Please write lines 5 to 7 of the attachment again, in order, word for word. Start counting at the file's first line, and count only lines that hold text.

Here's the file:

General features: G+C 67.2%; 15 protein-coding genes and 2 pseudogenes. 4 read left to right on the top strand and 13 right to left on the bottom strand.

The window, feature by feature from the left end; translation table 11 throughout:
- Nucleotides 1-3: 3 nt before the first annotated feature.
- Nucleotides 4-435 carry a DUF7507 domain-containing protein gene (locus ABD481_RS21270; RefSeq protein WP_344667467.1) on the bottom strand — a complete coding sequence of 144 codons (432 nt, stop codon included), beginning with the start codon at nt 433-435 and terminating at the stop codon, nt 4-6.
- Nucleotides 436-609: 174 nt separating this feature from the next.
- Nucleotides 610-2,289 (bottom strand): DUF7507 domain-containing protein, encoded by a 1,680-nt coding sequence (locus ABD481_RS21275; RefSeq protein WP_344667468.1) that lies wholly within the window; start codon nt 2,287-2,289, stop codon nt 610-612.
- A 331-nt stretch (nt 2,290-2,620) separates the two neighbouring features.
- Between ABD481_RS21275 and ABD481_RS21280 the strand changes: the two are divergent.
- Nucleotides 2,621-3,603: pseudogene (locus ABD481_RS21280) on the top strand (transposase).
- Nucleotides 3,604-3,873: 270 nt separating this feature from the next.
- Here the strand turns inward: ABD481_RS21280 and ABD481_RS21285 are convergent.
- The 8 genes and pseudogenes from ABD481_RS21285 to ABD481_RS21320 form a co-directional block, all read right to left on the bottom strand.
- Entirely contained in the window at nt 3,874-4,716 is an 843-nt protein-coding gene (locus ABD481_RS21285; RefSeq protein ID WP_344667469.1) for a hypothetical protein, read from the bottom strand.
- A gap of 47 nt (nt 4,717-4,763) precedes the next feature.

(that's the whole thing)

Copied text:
- Nucleotides 436-609: 174 nt separating this feature from the next.
- Nucleotides 610-2,289 (bottom strand): DUF7507 domain-containing protein, encoded by a 1,680-nt coding sequence (locus ABD481_RS21275; RefSeq protein WP_344667468.1) that lies wholly within the window; start codon nt 2,287-2,289, stop codon nt 610-612.
- A 331-nt stretch (nt 2,290-2,620) separates the two neighbouring features.